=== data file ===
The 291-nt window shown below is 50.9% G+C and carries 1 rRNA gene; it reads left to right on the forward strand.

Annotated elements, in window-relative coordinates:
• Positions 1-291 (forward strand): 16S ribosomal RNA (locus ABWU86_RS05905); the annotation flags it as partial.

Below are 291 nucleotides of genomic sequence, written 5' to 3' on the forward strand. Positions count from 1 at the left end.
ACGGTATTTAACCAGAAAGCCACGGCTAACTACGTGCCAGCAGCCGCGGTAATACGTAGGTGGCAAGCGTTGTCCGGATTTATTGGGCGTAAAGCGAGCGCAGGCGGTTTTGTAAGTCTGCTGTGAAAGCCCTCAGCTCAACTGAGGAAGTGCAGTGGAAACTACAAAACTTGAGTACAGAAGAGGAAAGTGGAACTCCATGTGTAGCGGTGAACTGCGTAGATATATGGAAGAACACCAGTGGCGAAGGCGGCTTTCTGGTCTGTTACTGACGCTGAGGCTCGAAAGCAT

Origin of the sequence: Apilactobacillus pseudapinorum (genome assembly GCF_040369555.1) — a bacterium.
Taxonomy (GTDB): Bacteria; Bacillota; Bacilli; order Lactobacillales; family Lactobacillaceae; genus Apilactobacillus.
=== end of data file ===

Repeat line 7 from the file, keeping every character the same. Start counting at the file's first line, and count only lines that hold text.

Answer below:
Taxonomy (GTDB): Bacteria; Bacillota; Bacilli; order Lactobacillales; family Lactobacillaceae; genus Apilactobacillus.